1. Begin with Rules That Block Traffic on High Ports
          2. Use the State Module for ESTABLISHED and RELATED Matches
          3. Consider the Transport Protocol
          4. Place Firewall Rules for Heavily Used Services as Early as Possible
          5. Use Traffic Flow to Determine Where to Place Rules for Multiple Network Interfaces
        2. User-Defined Chains
        3. Optimized Examples
          1. The Optimized iptables Script
          2. Firewall Initialization
          3. Installing the Chains
          4. Building the User-Defined EXT-input and EXT-output Chains
          5. tcp-state-flags
          6. connection-tracking
          7. local-dhcp-client-query and remote-dhcp-server-response
          8. source-address-check
          9. destination-address-check
          10. Logging Dropped Packets with iptables
          11. The Optimized nftables Script
          12. Firewall Initialization
          13. Building the Rules Files
          14. Logging Dropped Packets with nftables
        4. What Did Optimization Buy?
          1. iptables Optimization
          2. nftables Optimization
        5. Summary
      2. 7. Packet Forwarding
        1. The Limitations of a Standalone Firewall
        2. Basic Gateway Firewall Setups
        3. LAN Security Issues
        4. Configuration Options for a Trusted Home LAN
          1. LAN Access to the Gateway Firewall
          2. LAN Access to Other LANs: Forwarding Local Traffic among Multiple LANs
        5. Configuration Options for a Larger or Less Trusted LAN
          1. Dividing Address Space to Create Multiple Networks
          2. Selective Internal Access by Host, Address Range, or Port
        6. Summary
      3. 8. NAT—Network Address Translation
        1. The Conceptual Background of NAT
        2. NAT Semantics with iptables and nftables
          1. Source NAT
          2. Destination NAT
        3. Examples of SNAT and Private LANs
          1. Masquerading LAN Traffic to the Internet
          2. Applying Standard NAT to LAN Traffic to the Internet
        4. Examples of DNAT, LANs, and Proxies
          1. Host Forwarding
        5. Summary
      4. 9. Debugging the Firewall Rules
        1. General Firewall Development Tips
        2. Listing the Firewall Rules
          1. iptables Table Listing Example
          2. nftables Table Listing Example
        3. Interpreting the System Logs
          1. syslog Configuration
          2. Firewall Log Messages: What Do They Mean?
        4. Checking for Open Ports
          1. netstat -a [ -n -p -A inet ]
          2. Checking a Process Bound to a Particular Port with fuser
          3. Nmap
        5. Summary
      5. 10. Virtual Private Networks
        1. Overview of Virtual Private Networks
        2. VPN Protocols
          1. PPTP and L2TP
          2. IPsec
        3. Linux and VPN Products
          1. Openswan/Libreswan
          2. OpenVPN
          3. PPTP
        4. VPN and Firewalls
        5. Summary
    11. III. Beyond iptables and nftables
      1. 11. Intrusion Detection and Response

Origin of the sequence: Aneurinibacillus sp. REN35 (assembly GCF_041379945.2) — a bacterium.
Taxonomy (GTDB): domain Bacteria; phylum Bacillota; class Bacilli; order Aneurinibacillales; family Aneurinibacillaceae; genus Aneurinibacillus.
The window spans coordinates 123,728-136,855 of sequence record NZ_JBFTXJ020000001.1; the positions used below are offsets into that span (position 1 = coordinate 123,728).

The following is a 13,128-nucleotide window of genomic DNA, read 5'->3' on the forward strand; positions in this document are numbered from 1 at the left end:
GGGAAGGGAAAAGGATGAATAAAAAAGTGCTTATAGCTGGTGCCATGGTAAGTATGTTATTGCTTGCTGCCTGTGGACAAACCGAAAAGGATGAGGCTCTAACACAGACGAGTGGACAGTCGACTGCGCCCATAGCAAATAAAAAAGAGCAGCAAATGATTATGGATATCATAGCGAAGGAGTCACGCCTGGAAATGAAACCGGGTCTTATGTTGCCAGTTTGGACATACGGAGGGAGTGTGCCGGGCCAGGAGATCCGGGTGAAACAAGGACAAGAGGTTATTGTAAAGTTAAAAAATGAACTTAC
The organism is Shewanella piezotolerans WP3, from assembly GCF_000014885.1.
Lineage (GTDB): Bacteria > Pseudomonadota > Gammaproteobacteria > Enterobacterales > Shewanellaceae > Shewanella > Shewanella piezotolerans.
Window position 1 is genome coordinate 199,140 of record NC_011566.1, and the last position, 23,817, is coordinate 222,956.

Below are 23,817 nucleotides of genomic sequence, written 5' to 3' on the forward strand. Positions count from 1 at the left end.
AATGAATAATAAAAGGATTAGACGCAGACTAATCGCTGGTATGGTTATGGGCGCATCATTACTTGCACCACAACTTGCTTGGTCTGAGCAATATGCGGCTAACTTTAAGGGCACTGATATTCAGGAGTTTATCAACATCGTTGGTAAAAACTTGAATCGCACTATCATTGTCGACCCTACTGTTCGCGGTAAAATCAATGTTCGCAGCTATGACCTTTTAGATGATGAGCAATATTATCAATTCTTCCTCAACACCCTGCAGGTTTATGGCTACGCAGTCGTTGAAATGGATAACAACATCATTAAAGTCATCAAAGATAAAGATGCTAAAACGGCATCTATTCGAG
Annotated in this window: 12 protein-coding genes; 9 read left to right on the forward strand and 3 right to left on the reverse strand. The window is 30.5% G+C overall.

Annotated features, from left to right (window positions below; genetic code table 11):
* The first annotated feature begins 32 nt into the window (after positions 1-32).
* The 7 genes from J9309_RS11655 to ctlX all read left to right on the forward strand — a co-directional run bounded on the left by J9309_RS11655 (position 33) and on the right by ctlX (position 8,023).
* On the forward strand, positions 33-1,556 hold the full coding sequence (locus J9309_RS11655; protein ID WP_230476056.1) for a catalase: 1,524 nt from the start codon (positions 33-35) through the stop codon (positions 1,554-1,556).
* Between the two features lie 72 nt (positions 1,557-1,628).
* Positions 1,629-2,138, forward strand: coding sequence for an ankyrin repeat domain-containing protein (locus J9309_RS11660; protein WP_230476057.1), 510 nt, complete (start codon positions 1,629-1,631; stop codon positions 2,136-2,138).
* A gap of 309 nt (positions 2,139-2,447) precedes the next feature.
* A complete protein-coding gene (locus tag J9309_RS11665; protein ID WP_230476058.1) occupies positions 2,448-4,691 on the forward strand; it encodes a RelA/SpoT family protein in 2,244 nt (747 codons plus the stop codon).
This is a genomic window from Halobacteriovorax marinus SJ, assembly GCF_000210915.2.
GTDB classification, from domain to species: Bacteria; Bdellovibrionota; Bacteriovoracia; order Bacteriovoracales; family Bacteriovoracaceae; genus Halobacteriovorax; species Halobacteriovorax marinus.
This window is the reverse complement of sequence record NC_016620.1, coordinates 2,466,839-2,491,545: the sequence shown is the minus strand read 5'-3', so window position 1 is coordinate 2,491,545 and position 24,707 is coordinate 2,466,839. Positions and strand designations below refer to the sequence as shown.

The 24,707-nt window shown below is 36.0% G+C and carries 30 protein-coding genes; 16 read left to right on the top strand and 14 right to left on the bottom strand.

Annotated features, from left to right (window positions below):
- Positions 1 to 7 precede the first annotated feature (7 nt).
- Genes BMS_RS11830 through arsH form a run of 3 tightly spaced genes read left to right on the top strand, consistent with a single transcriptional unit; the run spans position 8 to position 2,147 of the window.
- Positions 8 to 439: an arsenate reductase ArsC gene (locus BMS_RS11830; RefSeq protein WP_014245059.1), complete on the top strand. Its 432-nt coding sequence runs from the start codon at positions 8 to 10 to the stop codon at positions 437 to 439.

1. Detecting Intrusions
        2. Symptoms Suggesting That the System Might Be Compromised
          1. System Log Indications
          2. System Configuration Indications
          3. Filesystem Indications
          4. User Account Indications
          5. Security Audit Tool Indications
          6. System Performance Indications
        3. What to Do If Your System Is Compromised
        4. Incident Reporting
          1. Why Report an Incident?
          2. What Kinds of Incidents Might You Report?
          3. To Whom Do You Report an Incident?
          4. What Information Do You Supply?
        5. Summary
      2. 12. Intrusion Detection Tools
        1. Intrusion Detection Toolkit: Network Tools
          1. Switches and Hubs and Why You Care
          2. ARPWatch
        2. Rootkit Checkers
          1. Running Chkrootkit
          2. What If Chkrootkit Says the Computer Is Infected?
          3. Limitations of Chkrootkit and Similar Tools
          4. Using Chkrootkit Securely
          5. When Should Chkrootkit Be Run?
        3. Filesystem Integrity
        4. Log Monitoring
          1. Swatch
        5. How to Not Become Compromised
          1. Secure Often
          2. Update Often
          3. Test Often
        6. Summary
      3. 13. Network Monitoring and Attack Detection
        1. Listening to the Ether
          1. Three Valuable Tools
        2. TCPDump: A Simple Overview
          1. Obtaining and Installing TCPDump
          2. TCPDump Options
          3. TCPDump Expressions
          4. Beyond the Basics with TCPDump
        3. Using TCPDump to Capture Specific Protocols
          1. Using TCPDump in the Real World
          2. Attacks through the Eyes of TCPDump
          3. Recording Traffic with TCPDump
        4. Automated Intrusion Monitoring with Snort
          1. Obtaining and Installing Snort
          2. Configuring Snort
          3. Testing Snort
          4. Receiving Alerts
          5. Final Thoughts on Snort
        5. Monitoring with ARPWatch
        6. Summary
      4. 14. Filesystem Integrity
        1. Filesystem Integrity Defined
          1. Practical Filesystem Integrity
        2. Installing AIDE
        3. Configuring AIDE
          1. Creating an AIDE Configuration File
          2. A Sample AIDE Configuration File
          3. Initializing the AIDE Database
          4. Scheduling AIDE to Run Automatically
        4. Monitoring AIDE for Bad Things
        5. Cleaning Up the AIDE Database
        6. Changing the Output of the AIDE Report
          1. Obtaining More Verbose Output
        7. Defining Macros in AIDE
        8. The Types of AIDE Checks
        9. Summary
    12. IV. Appendices
      1. A. Security Resources
        1. Security Information Sources
        2. Reference Papers and FAQs
      2. B. Firewall Examples and Support Scripts
        1. iptables Firewall for a Standalone System from Chapter 5
        2. nftables Firewall for a Standalone System from Chapter 5
        3. Optimized iptables Firewall from Chapter 6
        4. nftables Firewall from Chapter 6
      3. C. Glossary
      4. D. GNU Free Documentation License
        1. 0. Preamble
        2. 1. Applicability and Definitions
        3. 2. Verbatim Copying
        4. 3. Copying in Quantity
        5. 4. Modifications
        6. 5. Combining Documents
        7. 6. Collections of Documents
        8. 7. Aggregation with Independent Works
        9. 8. Translation
        10. 9. Termination
        11. 10. Future Revisions of this License
        12. 11. Relicensing
    13. Index
    14. Code Snippets